Ritch Grissom Memorial Wetlands, Viera, Florida
I moved to Viera, Florida, five years ago from Palm Coast, Florida. I had only recently taken up photography, and my efforts to date had concentrated on landscape, travel and long-exposure night photography. I had never even given any thought to wildlife photography. Within a short period, I learned that the Ritch Grissom Memorial Wetlands, also known as the Viera Wetlands, were only a mile from where I was living.
The Viera Wetlands are located between the Moccasin Island Tract of the River Lakes Conservation Area and the Brevard Zoo, and are popular among birders, photographers and eco-tourists. Natural Resources Management Department staff assisted by members of the Viera Wetlands Volunteer Program provide land management for this 200-acre constructed wetland system belonging to Brevard County Utility Services. The wetlands consist of four shallow, manmade marshes surrounding a deep lake with earthen berms that allow visitors access throughout the site. Pedestrians, vehicles and bicyclists share the berm road.
On this day, deep into the wetlands, I had set up my tripod on a berm within view of two great blue heron nests that I had been watching and photographing for several months. I was almost at eye level with this nest with no obstructions between my camera and the great blue family. One heron had been flying in regularly to bring new material to reinforce the nest and expand its size. I knew that periodically a heron chick would poke its little head up and that there were a total of three chicks, though I had never seen them clearly all at the same time.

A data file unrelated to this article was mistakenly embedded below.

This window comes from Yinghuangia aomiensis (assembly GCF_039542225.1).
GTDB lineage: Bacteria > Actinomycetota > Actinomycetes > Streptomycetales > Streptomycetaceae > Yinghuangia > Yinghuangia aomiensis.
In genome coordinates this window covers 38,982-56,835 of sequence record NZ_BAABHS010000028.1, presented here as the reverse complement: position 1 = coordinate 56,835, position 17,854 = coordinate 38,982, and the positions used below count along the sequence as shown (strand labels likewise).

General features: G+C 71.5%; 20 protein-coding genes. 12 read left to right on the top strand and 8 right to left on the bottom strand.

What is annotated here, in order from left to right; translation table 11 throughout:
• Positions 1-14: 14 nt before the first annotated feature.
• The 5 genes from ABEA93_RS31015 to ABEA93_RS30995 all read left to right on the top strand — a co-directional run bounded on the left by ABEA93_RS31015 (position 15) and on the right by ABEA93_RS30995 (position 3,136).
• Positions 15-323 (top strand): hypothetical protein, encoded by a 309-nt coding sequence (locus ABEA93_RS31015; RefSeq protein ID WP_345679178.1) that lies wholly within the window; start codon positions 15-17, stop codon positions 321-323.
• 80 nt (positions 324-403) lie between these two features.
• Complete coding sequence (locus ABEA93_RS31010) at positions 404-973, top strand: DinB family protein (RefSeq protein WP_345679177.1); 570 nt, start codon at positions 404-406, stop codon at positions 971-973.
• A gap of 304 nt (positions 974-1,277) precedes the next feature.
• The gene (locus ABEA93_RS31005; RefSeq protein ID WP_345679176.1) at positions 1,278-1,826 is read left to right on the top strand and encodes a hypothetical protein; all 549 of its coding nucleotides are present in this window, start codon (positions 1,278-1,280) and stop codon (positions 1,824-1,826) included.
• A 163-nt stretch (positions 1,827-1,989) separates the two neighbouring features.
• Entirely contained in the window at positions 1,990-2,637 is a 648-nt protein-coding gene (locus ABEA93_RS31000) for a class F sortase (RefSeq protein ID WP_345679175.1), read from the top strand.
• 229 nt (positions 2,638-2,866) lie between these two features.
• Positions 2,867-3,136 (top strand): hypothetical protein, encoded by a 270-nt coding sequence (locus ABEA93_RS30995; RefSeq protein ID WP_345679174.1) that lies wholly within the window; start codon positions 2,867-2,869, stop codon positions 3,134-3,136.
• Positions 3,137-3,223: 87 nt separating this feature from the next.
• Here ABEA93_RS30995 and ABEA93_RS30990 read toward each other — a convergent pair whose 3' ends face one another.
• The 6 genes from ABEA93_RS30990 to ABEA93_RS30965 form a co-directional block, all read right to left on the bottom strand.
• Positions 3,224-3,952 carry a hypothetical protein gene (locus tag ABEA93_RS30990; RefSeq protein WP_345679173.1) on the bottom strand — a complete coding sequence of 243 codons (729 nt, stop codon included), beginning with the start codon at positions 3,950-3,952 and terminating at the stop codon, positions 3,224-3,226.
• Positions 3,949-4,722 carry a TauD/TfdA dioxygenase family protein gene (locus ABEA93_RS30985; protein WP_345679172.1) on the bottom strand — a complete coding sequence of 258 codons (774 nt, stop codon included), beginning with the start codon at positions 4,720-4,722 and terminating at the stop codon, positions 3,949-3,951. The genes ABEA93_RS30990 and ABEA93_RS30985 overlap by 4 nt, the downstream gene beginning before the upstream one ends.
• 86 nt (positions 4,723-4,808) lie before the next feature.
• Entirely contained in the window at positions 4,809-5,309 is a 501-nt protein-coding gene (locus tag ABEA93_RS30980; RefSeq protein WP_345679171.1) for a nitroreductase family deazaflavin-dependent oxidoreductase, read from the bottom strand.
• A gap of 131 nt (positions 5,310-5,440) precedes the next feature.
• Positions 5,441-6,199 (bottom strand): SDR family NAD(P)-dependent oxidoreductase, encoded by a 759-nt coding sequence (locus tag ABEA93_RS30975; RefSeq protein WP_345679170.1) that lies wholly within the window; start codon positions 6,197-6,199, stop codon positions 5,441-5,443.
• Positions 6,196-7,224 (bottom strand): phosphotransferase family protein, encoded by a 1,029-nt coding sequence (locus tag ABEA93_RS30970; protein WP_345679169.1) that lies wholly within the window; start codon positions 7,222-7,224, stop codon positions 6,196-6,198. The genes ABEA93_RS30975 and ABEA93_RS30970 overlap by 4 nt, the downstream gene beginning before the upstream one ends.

After about two hours with almost no interesting photographs taken, I could see one of the herons out of the corner of my eye flying in with a branch in its beak. Just as the landing was occurring, the three chicks simultaneously raised from their nest to see what all the commotion was. I couldn’t believe what I was seeing: the male, female and all three chicks lined up perfectly for a portrait. I couldn’t help but recall the agony of trying to have family portraits taken as a kid.
Shooting in manual mode, I had my lens aperture as wide open as possible to minimize any distracting background and maximize the light. I always photograph birds at shutter speeds of 1/1600 or 1/2000 sec. to minimize any movement of the birds’ wings and use auto ISO. Photographing in the late morning with plenty of light and the aperture wide open, I know the ISO will be in an acceptable range. I use single-point continuous focus and usually pre-focus on the head of one of the adult herons in the nest. When I see movement, I activate my AF and allow the camera to continuously focus on the subject.
See more of Don Martin’s photography on Instagram @capt.donmartin.
Nikon D810, Tamron SP 150-600mm, f/5-6.3 Di VC USD at 460mm, Sirui N-2204X tripod, Acratech GP ballhead, Really Right Stuff L-bracket. Exposure: 1/2000 sec., ƒ/6.3, ISO 200.